In addition, in the past 12 months, the firm has expanded within Asia, completed its first implementations with Russian power companies and launched a package model for the Turkish power market. It also successfully completed the acquisition of commodity risk management software provider SolArc.
When developing its regulatory compliance offerings, OpenLink recognised that the majority of its clients could comply with the major requirements of Dodd-Frank using their current version of Endur.
“There wasn’t a compelling enough change in regard to what new data people would need to justify major upgrades,” says Kevin Hesselbirg, OpenLink’s chief executive. “We were also aware that, in this economic climate, it would be very challenging for many of our customers to go through an expensive upgrade.”
Therefore, the company concentrated on developing extensions to the existing product that address key regulatory requirements but provide cost-effective flexibility at a time when regulations are still subject to change. New add-on modules released in 2011 include: Regulatory Compliance Solutions – these not only satisfy reporting requirements, but enable active risk management, particularly in terms of position management;
Collateral Desktop and Margin Desktop – at the cutting edge of credit risk management, this module provides not only credit risk mitigation tools but solutions for dealing with liquidity risk;
We don’t have to go back in and rip out the core architecture and start all over again
Connectivity and Interfaces – this module allows clients to connect and interface with the many different exchanges, central counterparty clearing houses, execution venues and service providers, the numbers of which are set to grow under Dodd-Frank and equivalent European regulations.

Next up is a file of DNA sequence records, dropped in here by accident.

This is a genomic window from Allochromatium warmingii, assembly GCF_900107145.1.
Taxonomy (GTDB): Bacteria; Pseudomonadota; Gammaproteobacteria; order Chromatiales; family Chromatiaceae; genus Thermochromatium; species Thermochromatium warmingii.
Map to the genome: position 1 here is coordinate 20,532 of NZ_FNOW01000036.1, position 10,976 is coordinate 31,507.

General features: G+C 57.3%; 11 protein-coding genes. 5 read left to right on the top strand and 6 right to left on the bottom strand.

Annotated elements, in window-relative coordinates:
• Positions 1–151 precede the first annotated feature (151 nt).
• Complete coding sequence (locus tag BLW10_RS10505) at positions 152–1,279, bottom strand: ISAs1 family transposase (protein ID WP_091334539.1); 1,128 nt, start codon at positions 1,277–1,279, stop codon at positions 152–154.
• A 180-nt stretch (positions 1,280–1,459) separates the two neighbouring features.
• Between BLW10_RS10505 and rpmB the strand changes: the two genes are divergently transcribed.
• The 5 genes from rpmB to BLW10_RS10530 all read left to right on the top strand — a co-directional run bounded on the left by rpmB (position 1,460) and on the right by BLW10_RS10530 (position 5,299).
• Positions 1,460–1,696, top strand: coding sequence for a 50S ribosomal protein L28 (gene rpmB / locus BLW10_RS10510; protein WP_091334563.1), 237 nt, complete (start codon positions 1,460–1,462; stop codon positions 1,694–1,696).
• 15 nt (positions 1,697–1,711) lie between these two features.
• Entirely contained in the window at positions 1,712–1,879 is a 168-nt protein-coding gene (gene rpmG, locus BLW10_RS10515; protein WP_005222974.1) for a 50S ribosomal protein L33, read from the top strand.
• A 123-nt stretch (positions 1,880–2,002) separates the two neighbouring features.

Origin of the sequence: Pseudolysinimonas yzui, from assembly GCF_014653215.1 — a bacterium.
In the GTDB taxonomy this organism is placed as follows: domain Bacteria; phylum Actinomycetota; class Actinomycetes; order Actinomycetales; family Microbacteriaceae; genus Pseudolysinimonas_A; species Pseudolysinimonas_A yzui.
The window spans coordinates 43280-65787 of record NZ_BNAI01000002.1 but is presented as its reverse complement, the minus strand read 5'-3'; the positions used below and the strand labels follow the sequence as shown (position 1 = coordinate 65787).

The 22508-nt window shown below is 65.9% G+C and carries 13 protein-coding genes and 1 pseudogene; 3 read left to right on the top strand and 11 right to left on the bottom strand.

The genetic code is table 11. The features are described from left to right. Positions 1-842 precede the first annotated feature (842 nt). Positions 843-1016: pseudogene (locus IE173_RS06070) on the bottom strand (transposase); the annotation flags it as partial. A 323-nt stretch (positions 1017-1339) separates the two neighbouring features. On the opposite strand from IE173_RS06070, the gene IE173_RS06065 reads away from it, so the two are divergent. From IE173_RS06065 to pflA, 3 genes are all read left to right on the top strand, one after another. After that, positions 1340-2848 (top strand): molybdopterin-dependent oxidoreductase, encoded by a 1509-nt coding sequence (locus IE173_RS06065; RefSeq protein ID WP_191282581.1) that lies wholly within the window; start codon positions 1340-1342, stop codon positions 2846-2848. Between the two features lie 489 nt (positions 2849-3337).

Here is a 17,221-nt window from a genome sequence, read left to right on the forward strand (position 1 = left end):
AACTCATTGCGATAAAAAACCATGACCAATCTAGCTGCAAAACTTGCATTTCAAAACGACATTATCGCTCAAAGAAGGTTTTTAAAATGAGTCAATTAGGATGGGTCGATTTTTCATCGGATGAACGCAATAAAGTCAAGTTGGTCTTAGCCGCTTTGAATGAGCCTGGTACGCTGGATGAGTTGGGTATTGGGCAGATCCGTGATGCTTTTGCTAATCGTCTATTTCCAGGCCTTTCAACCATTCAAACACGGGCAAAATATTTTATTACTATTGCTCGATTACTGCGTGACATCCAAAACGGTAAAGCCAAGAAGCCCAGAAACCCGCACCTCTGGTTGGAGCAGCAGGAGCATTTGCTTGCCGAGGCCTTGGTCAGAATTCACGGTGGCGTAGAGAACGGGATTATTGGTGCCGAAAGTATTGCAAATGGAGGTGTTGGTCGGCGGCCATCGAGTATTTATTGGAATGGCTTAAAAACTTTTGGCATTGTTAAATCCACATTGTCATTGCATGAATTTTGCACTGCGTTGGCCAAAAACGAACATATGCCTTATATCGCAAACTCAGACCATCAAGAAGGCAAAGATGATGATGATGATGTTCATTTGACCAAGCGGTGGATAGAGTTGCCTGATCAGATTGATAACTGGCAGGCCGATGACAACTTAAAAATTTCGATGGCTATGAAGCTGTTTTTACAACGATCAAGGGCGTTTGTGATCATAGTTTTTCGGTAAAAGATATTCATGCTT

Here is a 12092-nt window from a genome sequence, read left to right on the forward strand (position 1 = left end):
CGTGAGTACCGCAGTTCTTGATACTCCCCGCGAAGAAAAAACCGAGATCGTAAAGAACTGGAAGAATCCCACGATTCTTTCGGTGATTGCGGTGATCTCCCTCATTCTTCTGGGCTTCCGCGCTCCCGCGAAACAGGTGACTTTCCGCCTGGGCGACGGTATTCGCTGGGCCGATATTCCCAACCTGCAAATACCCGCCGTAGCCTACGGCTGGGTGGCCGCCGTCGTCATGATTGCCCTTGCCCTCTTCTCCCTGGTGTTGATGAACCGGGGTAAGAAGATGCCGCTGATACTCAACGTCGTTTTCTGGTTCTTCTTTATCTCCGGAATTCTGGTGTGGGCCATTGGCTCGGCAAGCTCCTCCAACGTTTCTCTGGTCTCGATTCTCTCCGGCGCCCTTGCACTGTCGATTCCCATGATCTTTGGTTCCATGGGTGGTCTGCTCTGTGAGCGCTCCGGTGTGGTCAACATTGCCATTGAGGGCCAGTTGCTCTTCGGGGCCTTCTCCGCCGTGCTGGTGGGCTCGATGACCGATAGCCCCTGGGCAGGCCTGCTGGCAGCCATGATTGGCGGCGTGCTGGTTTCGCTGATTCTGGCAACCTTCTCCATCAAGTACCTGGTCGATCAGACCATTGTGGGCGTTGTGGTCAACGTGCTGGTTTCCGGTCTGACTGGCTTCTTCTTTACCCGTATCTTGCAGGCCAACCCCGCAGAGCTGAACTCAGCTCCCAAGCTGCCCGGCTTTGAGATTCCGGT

Credit analytics and reporting features have also been added. These cover potential future exposure, credit value adjustments, quantifying margin risk and incorporating credit support annexes into credit risk calculations.
The firm’s original investment in its core architecture is something that Hesselbirg is extremely proud of, as this is fuelling the company’s growth today. “The fact that we can move into new marketplaces without needing expensive re-architectures is a testament to things we invested in years ago,” he says. “It now allows us to move into new geographies much faster than we were initially able to grow the company.”
However, he acknowledges that there are always challenges when moving into a new region or marketplace. “Having a robust core architecture doesn’t mean that no additional development is required when operating in new marketplaces, but it does mean we don’t have to go back in and rip out the core architecture and start all over again. As you expand globally, you also expand locally, and when we move into new territory, there will always be things we don’t know. But due to our core architecture, we’ll be in a good position from which to start.”
Another big achievement in 2011 was OpenLink’s purchase of SolArc, completed in December. With 20 years in the energy and commodity markets, SolArc had particular expertise in oil and refined products, and physical bulk commodities.
“We were very impressed with SolArc’s Compass product as it allows you to see, for example, your physical delivery risk in a much more visual way than poring through pages of reports,” says Hesselbirg. “SolArc and OpenLink rarely competed, so the acquisition means we can now focus on the best of both suites to design and develop even better solutions in more markets. We are expanding the technology footprint so that we service the end-to-end commodity transaction life cycle.” OpenLink is working to extend its risk and analytics capabilities to address the needs of its expanded client base. Hesselbirg adds.
The week on Risk.net, December 2–8, 2017Receive this by email